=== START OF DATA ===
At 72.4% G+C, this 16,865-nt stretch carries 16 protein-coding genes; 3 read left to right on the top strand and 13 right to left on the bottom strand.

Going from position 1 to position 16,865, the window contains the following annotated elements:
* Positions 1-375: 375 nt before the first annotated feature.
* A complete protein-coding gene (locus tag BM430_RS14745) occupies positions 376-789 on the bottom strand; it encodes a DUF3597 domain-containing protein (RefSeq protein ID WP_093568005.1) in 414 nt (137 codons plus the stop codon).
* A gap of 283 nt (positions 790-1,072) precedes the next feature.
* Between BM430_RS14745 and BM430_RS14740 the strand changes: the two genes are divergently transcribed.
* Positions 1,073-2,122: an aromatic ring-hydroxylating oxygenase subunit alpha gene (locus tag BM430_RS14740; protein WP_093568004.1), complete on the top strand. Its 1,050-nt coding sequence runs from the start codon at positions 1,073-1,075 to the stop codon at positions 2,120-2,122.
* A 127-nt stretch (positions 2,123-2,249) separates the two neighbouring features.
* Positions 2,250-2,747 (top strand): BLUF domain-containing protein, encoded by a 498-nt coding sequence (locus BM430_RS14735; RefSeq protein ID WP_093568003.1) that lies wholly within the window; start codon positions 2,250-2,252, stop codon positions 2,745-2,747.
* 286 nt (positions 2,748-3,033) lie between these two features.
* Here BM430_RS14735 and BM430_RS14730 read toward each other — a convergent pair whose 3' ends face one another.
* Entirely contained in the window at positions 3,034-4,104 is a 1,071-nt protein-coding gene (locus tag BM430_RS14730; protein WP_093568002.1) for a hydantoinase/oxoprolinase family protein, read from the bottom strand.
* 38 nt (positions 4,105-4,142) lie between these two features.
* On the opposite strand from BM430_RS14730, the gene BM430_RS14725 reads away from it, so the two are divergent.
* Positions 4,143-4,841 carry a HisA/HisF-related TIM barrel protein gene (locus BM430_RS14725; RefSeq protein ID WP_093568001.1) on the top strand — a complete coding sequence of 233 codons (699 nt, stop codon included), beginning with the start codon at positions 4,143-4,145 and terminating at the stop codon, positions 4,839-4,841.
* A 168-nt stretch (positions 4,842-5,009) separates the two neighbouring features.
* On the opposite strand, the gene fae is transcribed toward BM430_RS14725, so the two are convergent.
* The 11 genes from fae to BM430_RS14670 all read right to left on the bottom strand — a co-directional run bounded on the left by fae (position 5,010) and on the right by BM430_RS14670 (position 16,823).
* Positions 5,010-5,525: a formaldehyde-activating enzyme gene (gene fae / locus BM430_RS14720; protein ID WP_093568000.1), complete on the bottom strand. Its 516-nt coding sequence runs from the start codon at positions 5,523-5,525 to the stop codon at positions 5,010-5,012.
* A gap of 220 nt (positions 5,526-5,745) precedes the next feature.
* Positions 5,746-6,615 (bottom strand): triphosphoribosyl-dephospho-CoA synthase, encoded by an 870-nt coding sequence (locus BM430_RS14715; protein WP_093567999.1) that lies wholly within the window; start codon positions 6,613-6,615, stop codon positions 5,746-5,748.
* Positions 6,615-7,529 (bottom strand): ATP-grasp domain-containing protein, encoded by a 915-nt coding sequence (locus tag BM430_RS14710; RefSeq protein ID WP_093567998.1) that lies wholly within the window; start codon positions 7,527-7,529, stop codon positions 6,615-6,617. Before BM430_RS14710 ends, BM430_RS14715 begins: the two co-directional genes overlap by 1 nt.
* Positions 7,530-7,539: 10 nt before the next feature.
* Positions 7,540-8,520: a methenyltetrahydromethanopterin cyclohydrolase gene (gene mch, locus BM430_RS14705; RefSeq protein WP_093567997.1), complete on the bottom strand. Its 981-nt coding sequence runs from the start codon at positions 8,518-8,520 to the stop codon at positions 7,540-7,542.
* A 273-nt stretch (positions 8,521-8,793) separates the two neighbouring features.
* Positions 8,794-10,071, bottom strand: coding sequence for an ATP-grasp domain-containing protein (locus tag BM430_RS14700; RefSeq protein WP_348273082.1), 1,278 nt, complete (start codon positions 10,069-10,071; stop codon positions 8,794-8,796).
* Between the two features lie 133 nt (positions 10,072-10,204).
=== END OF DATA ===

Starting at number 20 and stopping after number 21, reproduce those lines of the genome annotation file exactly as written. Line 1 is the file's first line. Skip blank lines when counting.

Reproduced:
* A gap of 220 nt (positions 5,526-5,745) precedes the next feature.
* Positions 5,746-6,615 (bottom strand): triphosphoribosyl-dephospho-CoA synthase, encoded by an 870-nt coding sequence (locus BM430_RS14715; protein WP_093567999.1) that lies wholly within the window; start codon positions 6,613-6,615, stop codon positions 5,746-5,748.